The Heritage Impact Centre will show the contribution made by racial minority communities to the world and the influenced contemporary Britain.
Benefits of Heritage
- To establish an interactive Centre which linked to its central UK location, it will act as a hub & showcase for the histories and contributions made by people of African, Asian and Caribbean heritage to Britain’s development.
- To provide a multi media resource that facilitates use for education by schools, researchers and the public.
- To provide a hub through which similar material can be brought to the public’s attention in a co-ordinated fashion
What is the Project?
The true scale of Britain’s involvement in the slave trade has been laid bare in documents revealing how the country’s wealthiest families received the modern equivalent of billions of pounds in compensation after slavery was abolished.
Jean ‘Binta’ Breeze (b. 1956) was brought up by her grandparents who were peasant farmers in rural Jamaica. She studied at the Jamaican School of Drama before travelling to Britain when she was thirty with the poet Linton Kwesi Johnson, a leading light in the emerging ‘dub’ poetry scene. Dub’s fusion of reggae rhythms and the spoken word, combined with political subject matter, had found a responsive audience in the radicalised black community of Britain in the 70s and early 80s and Breeze is recognised as the first woman performer in this traditionally male-dominated field. She has published four books of poetry, made several recordings of her work and written for stage and screen.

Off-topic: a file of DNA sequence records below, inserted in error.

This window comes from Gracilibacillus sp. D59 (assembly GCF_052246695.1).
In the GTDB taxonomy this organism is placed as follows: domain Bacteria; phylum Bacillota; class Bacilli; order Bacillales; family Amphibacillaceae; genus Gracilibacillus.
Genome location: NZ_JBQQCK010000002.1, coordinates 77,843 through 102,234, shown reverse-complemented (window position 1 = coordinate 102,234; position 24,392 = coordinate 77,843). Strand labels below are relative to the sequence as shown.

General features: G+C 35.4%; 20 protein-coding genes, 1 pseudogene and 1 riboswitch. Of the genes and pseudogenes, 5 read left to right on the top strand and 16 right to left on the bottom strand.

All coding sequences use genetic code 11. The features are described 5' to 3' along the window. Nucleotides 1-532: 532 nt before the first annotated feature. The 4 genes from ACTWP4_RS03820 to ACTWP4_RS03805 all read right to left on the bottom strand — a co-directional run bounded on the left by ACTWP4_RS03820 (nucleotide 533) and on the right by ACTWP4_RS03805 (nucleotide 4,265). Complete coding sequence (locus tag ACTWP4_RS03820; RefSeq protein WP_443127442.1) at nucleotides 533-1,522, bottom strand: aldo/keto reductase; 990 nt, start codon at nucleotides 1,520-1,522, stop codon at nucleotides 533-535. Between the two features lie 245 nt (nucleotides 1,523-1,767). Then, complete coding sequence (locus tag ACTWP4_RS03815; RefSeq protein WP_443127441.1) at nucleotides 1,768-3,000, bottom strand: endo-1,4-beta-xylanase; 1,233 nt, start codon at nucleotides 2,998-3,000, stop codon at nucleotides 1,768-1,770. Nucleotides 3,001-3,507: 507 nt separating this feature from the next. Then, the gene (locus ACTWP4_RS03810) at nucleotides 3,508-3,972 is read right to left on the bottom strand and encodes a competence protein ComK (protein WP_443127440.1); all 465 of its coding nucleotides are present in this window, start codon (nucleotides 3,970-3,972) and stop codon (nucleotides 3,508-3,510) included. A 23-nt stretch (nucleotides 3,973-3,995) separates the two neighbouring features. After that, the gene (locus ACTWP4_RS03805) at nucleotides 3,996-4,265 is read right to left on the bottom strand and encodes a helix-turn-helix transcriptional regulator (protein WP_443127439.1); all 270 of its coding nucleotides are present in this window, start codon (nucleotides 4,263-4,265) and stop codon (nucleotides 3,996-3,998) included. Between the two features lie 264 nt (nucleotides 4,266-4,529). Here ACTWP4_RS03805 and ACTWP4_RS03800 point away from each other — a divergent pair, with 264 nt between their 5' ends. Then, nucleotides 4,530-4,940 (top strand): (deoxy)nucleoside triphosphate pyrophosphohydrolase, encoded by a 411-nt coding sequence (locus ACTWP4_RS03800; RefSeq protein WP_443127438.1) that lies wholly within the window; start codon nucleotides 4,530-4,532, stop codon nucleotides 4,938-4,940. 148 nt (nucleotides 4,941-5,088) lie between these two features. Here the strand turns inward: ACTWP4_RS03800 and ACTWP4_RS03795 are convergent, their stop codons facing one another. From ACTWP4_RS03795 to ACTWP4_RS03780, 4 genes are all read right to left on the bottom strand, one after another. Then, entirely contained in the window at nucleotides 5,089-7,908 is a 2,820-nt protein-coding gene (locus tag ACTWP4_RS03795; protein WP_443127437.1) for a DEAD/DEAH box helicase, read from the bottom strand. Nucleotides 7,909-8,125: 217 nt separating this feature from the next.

Check this video of Jean ‘Binta’ Breeze! (Third world girl)
|The location is Cancun Mexico in the national marine park where coral reefs are suffering from being over-fished and over-visited. DeCaire’s haunting but hypnotizing underwater art will not only serve as a visual treat for divers but more importantly and beneficially as a diversion from the natural reefs in the park which need a chance to recover and rejuvinate. “The Silent Evolution” will effectively double as an artificial reef, attracting fish and marine life to colonize the sculptures.
Only about 10 – 15% of the world’s sea bed has a solid enough substratum to allow reefs to form naturally. DeCaires is not the first marine enthusiast to build an artificial reef, but he is certainly the first to incorporate the idea into an artistic expression. Using a special cement mix to encourage and attract coral growth, his various projects around the world are contributing to a progression which other artificial reefs have proven can successfully support entire marine ecosystems.